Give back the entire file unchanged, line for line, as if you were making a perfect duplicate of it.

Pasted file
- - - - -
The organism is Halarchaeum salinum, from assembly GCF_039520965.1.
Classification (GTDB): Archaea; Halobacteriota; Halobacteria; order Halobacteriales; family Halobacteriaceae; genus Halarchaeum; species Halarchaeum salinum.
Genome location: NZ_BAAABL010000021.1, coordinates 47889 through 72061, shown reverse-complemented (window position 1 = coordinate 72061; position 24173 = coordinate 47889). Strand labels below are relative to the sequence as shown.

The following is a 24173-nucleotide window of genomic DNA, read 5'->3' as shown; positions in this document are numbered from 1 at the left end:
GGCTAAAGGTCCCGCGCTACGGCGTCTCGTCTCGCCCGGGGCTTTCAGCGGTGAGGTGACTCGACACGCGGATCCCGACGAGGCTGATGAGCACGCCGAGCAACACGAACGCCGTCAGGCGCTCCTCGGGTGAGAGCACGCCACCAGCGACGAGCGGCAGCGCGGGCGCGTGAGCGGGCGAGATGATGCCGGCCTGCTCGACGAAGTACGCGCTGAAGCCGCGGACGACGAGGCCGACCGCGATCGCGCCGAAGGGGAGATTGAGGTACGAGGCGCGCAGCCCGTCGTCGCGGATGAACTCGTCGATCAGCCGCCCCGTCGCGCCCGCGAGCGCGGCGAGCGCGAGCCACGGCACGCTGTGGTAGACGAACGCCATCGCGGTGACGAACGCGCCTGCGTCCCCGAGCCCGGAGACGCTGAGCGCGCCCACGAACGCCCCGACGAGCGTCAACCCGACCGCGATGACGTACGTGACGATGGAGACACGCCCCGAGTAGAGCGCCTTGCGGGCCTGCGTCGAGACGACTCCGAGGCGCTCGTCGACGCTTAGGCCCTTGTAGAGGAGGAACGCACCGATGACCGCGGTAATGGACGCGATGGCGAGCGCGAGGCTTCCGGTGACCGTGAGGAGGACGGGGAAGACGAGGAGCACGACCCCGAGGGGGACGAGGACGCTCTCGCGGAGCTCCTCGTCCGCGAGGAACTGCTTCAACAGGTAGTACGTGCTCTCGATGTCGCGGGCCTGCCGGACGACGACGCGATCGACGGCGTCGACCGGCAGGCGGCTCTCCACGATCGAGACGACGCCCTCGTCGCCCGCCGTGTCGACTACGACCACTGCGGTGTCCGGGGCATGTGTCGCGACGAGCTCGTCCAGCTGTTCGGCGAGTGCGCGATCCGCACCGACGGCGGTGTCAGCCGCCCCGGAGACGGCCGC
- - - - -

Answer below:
The organism is Halarchaeum salinum, from assembly GCF_039520965.1.
Classification (GTDB): Archaea; Halobacteriota; Halobacteria; order Halobacteriales; family Halobacteriaceae; genus Halarchaeum; species Halarchaeum salinum.
Genome location: NZ_BAAABL010000021.1, coordinates 47889 through 72061, shown reverse-complemented (window position 1 = coordinate 72061; position 24173 = coordinate 47889). Strand labels below are relative to the sequence as shown.

The following is a 24173-nucleotide window of genomic DNA, read 5'->3' as shown; positions in this document are numbered from 1 at the left end:
GGCTAAAGGTCCCGCGCTACGGCGTCTCGTCTCGCCCGGGGCTTTCAGCGGTGAGGTGACTCGACACGCGGATCCCGACGAGGCTGATGAGCACGCCGAGCAACACGAACGCCGTCAGGCGCTCCTCGGGTGAGAGCACGCCACCAGCGACGAGCGGCAGCGCGGGCGCGTGAGCGGGCGAGATGATGCCGGCCTGCTCGACGAAGTACGCGCTGAAGCCGCGGACGACGAGGCCGACCGCGATCGCGCCGAAGGGGAGATTGAGGTACGAGGCGCGCAGCCCGTCGTCGCGGATGAACTCGTCGATCAGCCGCCCCGTCGCGCCCGCGAGCGCGGCGAGCGCGAGCCACGGCACGCTGTGGTAGACGAACGCCATCGCGGTGACGAACGCGCCTGCGTCCCCGAGCCCGGAGACGCTGAGCGCGCCCACGAACGCCCCGACGAGCGTCAACCCGACCGCGATGACGTACGTGACGATGGAGACACGCCCCGAGTAGAGCGCCTTGCGGGCCTGCGTCGAGACGACTCCGAGGCGCTCGTCGACGCTTAGGCCCTTGTAGAGGAGGAACGCACCGATGACCGCGGTAATGGACGCGATGGCGAGCGCGAGGCTTCCGGTGACCGTGAGGAGGACGGGGAAGACGAGGAGCACGACCCCGAGGGGGACGAGGACGCTCTCGCGGAGCTCCTCGTCCGCGAGGAACTGCTTCAACAGGTAGTACGTGCTCTCGATGTCGCGGGCCTGCCGGACGACGACGCGATCGACGGCGTCGACCGGCAGGCGGCTCTCCACGATCGAGACGACGCCCTCGTCGCCCGCCGTGTCGACTACGACCACTGCGGTGTCCGGGGCATGTGTCGCGACGAGCTCGTCCAGCTGTTCGGCGAGTGCGCGATCCGCACCGACGGCGGTGTCAGCCGCCCCGGAGACGGCCGC